Child Care Task Force
The Fond du Lac County Child Care Task Force was created to develop a comprehensive strategy to address the child care shortage and barriers to work in Fond du Lac County.
In an effort to support workforce development efforts in Fond du Lac County, the Fond du Lac County Child Care Taskforce was developed in early 2023. This taskforce includes child care experts, representatives from businesses, SSM Health, community organizations, and nonprofits. The taskforce has divided into subcommittees to focus on four areas: 1) recruitment and retention, 2) advocacy, 3) start-up assistance, and 4) employer-supported solutions.
One of the first goals of the Fond du Lac County Child Care Taskforce is to better engage our business community and advocate both the problem and solutions to our state elected officials.
Fond du Lac County has averaged 30-35 licensed or certified child care facilities over the past several years. These facilities accommodate a total of 1,996 kids. There are 5,615 children in the county. Only 1 in 5 parents stay at home. Our demand is around 4,000, double that of our supply at just under 2,000. According to The Institute for a Competitive Workforce, lack of child care is one of the top 5 challenges for working women.
In Fond du Lac County there are currently 580 women out of the labor force right now. According to Zippia, 20% of nonworking women would re-enter the workforce if child care was available. This equates to 116 women in Fond du Lac County who could re-enter the workforce and increase our county’s labor force participation rate.
In 2022, Envision Greater Fond du Lac contracted with UWO’s Center for Customized Research & Services to deploy a survey to the top 30 employers in Fond du Lac County.
- 26% cited limited availability of other providers offering services at the needed times and days; services not available in rural areas, and limited capacity at existing facilities.
- 21% responded that cost is a reason for gaps in care.
Child Care Resource & Referral (CCR&R) deployed a survey to 147 unique childcare facilities in the same five counties, receiving 35 responses.
- The majority are facing overall staff shortages.
- 12 programs indicated they are struggling to hire qualified staff that meet minimum state requirements.
- Staff burnout is high and competition from other industries makes it difficult to retain staff.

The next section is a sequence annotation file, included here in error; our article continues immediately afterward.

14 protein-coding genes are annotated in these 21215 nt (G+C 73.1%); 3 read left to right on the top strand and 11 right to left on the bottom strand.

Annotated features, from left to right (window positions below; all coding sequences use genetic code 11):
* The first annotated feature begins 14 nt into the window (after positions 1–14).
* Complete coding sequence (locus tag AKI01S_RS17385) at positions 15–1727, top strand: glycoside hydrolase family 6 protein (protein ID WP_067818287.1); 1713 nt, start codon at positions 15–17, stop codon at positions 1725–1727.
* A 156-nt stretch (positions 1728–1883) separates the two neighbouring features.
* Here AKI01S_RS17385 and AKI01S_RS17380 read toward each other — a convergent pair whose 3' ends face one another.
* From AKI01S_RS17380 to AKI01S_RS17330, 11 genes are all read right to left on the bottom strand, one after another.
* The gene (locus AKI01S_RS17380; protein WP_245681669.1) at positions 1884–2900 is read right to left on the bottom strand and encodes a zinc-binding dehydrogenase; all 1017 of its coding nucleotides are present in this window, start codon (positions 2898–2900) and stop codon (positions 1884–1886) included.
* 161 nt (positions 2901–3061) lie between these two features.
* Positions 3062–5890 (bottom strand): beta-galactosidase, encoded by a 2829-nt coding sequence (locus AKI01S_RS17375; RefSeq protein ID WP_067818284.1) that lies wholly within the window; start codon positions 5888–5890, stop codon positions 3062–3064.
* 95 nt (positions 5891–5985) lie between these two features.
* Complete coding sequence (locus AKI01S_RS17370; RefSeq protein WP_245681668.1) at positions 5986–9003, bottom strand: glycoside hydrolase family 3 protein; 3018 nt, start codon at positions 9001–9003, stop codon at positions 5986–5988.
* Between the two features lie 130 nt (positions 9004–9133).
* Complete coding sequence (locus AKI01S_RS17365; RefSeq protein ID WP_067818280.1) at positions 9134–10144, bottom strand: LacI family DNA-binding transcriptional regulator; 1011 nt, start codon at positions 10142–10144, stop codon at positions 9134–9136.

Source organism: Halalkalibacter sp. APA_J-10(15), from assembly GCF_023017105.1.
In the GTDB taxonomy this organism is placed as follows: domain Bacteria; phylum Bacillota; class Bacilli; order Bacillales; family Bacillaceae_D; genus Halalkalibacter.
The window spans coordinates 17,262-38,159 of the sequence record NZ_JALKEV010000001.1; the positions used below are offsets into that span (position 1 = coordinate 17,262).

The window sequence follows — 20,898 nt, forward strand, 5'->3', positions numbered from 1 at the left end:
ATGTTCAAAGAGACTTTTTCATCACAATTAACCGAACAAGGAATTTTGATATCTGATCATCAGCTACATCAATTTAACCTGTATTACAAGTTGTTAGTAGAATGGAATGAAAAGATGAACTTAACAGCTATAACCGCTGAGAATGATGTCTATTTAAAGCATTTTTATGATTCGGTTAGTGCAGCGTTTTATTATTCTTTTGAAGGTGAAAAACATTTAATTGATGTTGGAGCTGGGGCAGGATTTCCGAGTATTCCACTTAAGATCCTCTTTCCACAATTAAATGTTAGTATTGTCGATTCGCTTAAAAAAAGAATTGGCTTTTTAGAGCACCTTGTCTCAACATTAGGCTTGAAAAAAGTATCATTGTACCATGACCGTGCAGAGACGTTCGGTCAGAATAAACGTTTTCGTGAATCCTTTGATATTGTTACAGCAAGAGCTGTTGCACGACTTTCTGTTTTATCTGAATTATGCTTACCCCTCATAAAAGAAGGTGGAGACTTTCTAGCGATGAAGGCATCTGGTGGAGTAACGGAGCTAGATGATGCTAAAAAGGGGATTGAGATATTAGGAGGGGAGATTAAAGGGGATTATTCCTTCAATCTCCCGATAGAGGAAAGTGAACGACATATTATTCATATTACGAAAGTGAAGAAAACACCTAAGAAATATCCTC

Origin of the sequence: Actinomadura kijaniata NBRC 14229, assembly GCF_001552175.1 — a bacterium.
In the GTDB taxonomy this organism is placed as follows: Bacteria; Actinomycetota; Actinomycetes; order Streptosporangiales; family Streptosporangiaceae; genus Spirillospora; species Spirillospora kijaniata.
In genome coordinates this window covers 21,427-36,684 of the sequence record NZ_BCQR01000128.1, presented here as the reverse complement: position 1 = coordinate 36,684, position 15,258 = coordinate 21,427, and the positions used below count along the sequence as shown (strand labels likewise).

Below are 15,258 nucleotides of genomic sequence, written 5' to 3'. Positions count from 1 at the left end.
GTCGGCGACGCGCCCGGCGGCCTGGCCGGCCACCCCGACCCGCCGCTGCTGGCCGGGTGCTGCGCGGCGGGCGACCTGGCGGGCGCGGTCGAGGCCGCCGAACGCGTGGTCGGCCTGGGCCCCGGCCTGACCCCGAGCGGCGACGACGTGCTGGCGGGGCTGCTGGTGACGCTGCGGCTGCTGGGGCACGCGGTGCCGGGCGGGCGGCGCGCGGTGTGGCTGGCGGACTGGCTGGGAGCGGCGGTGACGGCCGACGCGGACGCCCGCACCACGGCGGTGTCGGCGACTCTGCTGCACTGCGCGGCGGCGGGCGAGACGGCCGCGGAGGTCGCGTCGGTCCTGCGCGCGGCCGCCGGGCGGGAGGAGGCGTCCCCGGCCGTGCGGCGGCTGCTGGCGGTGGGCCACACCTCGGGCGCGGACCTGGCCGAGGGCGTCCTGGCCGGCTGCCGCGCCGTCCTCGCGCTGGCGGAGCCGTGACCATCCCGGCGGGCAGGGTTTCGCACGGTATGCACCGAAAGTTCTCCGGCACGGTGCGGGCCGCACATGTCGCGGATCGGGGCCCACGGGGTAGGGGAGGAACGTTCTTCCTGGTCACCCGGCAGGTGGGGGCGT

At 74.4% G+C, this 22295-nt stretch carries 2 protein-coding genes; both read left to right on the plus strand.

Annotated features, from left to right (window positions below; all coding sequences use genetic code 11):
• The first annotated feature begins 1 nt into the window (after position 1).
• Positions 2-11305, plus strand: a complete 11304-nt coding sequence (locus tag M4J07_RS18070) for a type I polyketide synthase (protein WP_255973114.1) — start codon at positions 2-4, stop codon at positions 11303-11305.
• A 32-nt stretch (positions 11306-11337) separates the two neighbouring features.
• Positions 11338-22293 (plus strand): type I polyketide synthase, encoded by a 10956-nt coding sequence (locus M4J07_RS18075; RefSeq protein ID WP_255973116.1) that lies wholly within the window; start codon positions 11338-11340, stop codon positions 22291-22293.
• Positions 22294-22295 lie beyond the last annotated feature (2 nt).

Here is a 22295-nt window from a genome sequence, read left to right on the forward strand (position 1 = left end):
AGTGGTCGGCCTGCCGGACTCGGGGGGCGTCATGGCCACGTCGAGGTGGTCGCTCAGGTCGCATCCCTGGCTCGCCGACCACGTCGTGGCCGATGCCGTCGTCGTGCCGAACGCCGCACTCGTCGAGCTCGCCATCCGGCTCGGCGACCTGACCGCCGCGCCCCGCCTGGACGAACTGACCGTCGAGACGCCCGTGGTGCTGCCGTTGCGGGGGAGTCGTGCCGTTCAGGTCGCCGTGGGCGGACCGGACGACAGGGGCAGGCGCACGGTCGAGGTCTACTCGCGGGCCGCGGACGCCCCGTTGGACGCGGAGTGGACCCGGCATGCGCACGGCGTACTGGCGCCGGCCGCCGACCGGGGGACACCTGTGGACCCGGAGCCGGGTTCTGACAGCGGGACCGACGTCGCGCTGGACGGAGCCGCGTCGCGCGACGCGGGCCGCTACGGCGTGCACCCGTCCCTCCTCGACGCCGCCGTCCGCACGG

- 20 programs are not operating at full capacity.
According to telephone interviews conducted by EGFDL, all facilities had waitlists of at least 30-50 with several having waitlists of 60-95. These same facilities couldn’t operate at full capacity due to staff shortages.
Child care is not a family issue, it is a business issue. It affects how we work, when we work, and why we work. The child care industry has been on the decline for the past decade, however, it was exacerbated by the pandemic. Lack of adequate child care is a barrier for many parents, particularly women, to participate in the workforce. Inadequate child care also accounts for an average of 8 hours lost per week.
As business and economic development leaders, we cannot remain on the sidelines of this crisis any longer. Without accessible, high-quality, and affordable child care, attracting and retaining employees will remain our number one workforce issue. We, therefore, ask you to advance a significant long-term state investment in child care in the 2023-2025 state budget.
Child care programs operate on razor-thin margins. Their budgets depend on parent fees, which, despite being costly to families, do not cover the full cost of programs providing high-quality care. The federal and state funding during the pandemic provided relief to keep current child care programs open. However, the federal relief did not, and was not, intended to address the flaws of the existing system. Most child care programs are still struggling and remain at a critical breaking point. If the Child Care Counts Stabilization payments end, Fond du Lac County child care providers will need to raise their weekly rates by an average of 30%. As it is now, child care often takes up to 1/3 of a family’s annual income. Many child care centers anticipate either closing, losing families who simply cannot afford the tuition, or losing quality employees who cannot work for lower wages. Currently over 50% of Wisconsin is in a child care desert, where there is one slot available for every three children under the age of 5. We cannot allow this situation to worsen.
A significant state investment in high-quality child care will deliver a 13% per annum return on investment according to “The Life-cycle Benefits of an Influential Early Childhood Program” from The Heckman Equation. This rate is substantially higher than the 7-10% return previously established for preschool programs.
Fond du Lac County families need access to high-quality, affordable child care to participate in the workforce. Our businesses need a stable workforce to operate.
Members of the task force represent business, non-profit, and community organizations; child care providers; and local government. Those businesses represented on this task force come from:
- Boys and Girls Club
- City of Fond du Lac
- City of Ripon
- City of Waupun
- Fond du Lac Area Foundation
- Fond du Lac County
- Fond du Lac Family YMCA
- Fond du Lac School District
- Fox Valley Workforce Development
- Grande Cheese
- Lily Pad Learning Center
- Local government (State Representative & State Senator)
- Moraine Park Technical College
- New North
- Ripon Chamber of Commerce
- SSM Health
- United Way Fond du Lac
- Wee Care Child Center
- Weyauwega Star Dairy Inc / Knaus Cheese Inc
To learn more, read our latest news release.